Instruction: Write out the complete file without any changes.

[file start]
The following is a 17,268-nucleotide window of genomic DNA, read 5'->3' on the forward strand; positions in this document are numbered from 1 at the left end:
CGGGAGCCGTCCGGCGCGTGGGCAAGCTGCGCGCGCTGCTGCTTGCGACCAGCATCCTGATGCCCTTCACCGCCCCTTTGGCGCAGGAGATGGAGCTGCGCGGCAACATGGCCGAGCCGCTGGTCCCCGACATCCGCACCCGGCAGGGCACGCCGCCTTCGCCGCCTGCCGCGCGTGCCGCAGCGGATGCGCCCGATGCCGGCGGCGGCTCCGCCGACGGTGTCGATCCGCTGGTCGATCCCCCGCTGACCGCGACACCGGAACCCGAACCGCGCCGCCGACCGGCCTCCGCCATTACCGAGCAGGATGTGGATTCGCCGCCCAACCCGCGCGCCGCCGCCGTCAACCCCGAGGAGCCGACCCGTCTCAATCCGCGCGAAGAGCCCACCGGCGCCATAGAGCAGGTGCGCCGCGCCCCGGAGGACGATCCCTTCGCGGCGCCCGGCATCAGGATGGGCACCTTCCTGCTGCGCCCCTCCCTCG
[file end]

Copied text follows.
The following is a 17,268-nucleotide window of genomic DNA, read 5'->3' on the forward strand; positions in this document are numbered from 1 at the left end:
CGGGAGCCGTCCGGCGCGTGGGCAAGCTGCGCGCGCTGCTGCTTGCGACCAGCATCCTGATGCCCTTCACCGCCCCTTTGGCGCAGGAGATGGAGCTGCGCGGCAACATGGCCGAGCCGCTGGTCCCCGACATCCGCACCCGGCAGGGCACGCCGCCTTCGCCGCCTGCCGCGCGTGCCGCAGCGGATGCGCCCGATGCCGGCGGCGGCTCCGCCGACGGTGTCGATCCGCTGGTCGATCCCCCGCTGACCGCGACACCGGAACCCGAACCGCGCCGCCGACCGGCCTCCGCCATTACCGAGCAGGATGTGGATTCGCCGCCCAACCCGCGCGCCGCCGCCGTCAACCCCGAGGAGCCGACCCGTCTCAATCCGCGCGAAGAGCCCACCGGCGCCATAGAGCAGGTGCGCCGCGCCCCGGAGGACGATCCCTTCGCGGCGCCCGGCATCAGGATGGGCACCTTCCTGCTGCGCCCCTCCCTCG